How NOT to feature in an election manifesto
“We will bring rail, mail, water and energy into public ownership to end the great privatisation rip-off and save you money on your fares and bills” Labour Manifesto, 2019
The UK is currently home to 28 rail operators, a handful of mail operators, 25 water companies, and 70 energy companies. If you dig into the details then not all would immediately be nationalised but each would certainly be affected by this succinct but brutal death sentence. And it is a sentence that is far easier (and cheaper) to write than to implement. To make this happen, a Corbyn government would not only spend an innumerable fortune, but also years of toil, and pots of diplomatic capital as foreign companies request international arbitration. That is a serious commitment driven by both ideology and hatred.
Of course, the Corbynistas have an ideological commitment to public ownership but that is not the only reason why it is these sectors that find themselves on the naughty list this Christmas. These sectors find themselves in the firing line in part because they are easy targets with a knack for getting up everybody’s nose. This is a corporate reputation problem that has been brewing for years.
Even if you aren't hated enough for nationalisation or abolition, manifestos hold myriad dangers: obscure tax changes that make your small business uneconomic, one-liners that send investors running for the hills, and so on.
If you want to avoid these fates, here is an alternative manifesto for you to follow:
1. Measure and prepare. Understand the current state of your reputation and treat it as a vital organisational asset. Identify risks to your reputation and create a plan now to tackle them and/or communicate them. For more advice on how to measure your reputation read our primer HERE
2. Create a public-facing brand and nurture it. Remember Greggs and the pasty tax? A well-loved brand provides insurance and the possibility that your customers will stand up for you when no one else does. In a finely balanced election, that will be enough to get you off the list of doom.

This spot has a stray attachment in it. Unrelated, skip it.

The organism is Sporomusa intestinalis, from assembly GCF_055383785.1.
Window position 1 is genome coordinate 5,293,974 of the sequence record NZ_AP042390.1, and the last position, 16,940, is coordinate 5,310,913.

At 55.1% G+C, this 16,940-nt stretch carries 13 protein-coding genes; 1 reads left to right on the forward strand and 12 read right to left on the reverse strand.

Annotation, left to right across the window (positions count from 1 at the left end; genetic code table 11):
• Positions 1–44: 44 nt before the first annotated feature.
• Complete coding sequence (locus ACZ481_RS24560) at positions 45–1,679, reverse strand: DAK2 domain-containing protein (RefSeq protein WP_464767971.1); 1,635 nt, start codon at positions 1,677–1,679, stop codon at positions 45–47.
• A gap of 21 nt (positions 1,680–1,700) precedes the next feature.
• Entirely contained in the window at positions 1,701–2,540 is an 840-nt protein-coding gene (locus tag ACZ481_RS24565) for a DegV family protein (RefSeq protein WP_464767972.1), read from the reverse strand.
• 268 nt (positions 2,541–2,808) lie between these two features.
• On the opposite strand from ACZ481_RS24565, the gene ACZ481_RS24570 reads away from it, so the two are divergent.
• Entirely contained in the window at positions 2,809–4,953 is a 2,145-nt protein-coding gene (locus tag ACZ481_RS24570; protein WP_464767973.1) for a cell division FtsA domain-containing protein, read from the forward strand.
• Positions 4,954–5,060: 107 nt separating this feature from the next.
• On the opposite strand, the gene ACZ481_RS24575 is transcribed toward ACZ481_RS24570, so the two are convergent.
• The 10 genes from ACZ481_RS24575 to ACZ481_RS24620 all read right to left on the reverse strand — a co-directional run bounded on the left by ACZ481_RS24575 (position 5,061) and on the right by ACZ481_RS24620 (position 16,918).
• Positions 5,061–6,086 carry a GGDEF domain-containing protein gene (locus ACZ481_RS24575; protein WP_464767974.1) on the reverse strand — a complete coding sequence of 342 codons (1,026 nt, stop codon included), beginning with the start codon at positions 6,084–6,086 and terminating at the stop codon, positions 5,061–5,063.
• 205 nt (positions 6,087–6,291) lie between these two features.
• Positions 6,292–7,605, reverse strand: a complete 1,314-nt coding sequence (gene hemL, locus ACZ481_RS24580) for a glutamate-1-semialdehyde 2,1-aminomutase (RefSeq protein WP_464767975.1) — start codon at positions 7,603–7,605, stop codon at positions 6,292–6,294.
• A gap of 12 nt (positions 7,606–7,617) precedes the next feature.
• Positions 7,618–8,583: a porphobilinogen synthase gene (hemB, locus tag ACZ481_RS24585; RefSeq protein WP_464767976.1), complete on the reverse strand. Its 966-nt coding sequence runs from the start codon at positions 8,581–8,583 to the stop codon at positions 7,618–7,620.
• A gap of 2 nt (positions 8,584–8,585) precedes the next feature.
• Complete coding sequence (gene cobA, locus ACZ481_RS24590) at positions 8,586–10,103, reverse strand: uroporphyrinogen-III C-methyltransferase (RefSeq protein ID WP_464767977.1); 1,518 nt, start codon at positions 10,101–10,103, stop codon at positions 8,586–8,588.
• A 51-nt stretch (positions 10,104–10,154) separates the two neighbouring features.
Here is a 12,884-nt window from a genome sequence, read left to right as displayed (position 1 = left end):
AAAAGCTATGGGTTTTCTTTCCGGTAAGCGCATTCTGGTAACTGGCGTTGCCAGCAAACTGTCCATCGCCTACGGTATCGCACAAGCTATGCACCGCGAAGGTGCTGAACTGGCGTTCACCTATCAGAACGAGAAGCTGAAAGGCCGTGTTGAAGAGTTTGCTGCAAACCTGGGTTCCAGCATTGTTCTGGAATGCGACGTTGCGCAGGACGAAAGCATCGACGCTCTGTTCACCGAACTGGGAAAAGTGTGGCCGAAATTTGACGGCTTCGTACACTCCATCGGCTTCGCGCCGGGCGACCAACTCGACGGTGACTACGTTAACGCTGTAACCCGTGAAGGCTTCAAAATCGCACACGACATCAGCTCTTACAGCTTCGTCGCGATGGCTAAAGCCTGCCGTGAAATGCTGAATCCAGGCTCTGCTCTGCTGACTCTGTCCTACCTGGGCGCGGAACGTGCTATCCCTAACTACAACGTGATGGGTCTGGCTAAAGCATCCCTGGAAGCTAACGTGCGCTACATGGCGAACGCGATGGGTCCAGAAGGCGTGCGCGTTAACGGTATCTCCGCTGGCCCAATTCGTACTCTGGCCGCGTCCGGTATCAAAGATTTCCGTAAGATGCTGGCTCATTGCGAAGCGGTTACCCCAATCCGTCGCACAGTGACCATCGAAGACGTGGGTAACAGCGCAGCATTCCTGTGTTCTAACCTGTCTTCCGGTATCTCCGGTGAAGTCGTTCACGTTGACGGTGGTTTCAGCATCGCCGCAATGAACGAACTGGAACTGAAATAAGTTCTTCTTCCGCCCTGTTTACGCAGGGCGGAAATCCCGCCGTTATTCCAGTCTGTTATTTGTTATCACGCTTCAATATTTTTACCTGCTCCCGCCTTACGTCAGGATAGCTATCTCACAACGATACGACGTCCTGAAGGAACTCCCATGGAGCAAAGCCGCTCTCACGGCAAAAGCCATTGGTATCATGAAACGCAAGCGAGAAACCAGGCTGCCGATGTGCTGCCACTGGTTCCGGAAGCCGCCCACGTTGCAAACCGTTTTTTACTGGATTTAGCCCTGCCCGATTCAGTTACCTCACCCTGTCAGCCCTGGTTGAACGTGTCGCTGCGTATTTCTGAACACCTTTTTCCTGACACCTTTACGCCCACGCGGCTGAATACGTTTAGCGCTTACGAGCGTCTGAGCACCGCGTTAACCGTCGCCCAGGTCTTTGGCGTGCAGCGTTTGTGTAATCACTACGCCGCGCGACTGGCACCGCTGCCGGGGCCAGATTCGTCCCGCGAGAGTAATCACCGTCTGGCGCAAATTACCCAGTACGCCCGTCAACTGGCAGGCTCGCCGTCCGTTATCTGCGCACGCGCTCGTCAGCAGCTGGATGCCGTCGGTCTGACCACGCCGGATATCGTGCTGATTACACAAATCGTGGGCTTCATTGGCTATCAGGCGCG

3. Act collectively. This is not a list of individual companies. There are always challenges to working with your competitors but creating a positive narrative about your sector and amplifying that by staying on the same page is worth working at. Craft a common message and make sure that the whole industry uses it - constantly. The actions of one or two offenders have an impact on everyone so collective condemnation can also be a useful tool.
4. Engage early. Politicians find it very hard to backtrack. Once they have nailed their colours to the mast many will feel they must follow their condemnation to the logical conclusion: action. You need to be talking to these decisionmakers before they make up their minds and long, long before they are writing a manifesto.
5. Engage broadly. Many of the companies on this list will only have started talking to the Corbyn wing of the Labour Party since JC became leader. Too late. There is a lesson here for any organisation that chooses only to engage with ‘warm prospects’. Start by creating a comprehensive stakeholder map and ensuring that you understand and effectively communicate with each group.
6. Admit where you have work to do and commit to action. You have not achieved perfection – no one has – but showing that your organisation acknowledges its shortcomings and is working to resolve them is vital. Showcasing your actions also creates something that will be ‘lost’ were you to be nationalised/cancelled/abolished/banned. Loss aversion is a powerful motivator.
Want help to create a plan that protects you from a future manifesto-geddon? Get in touch in firstname.lastname@example.org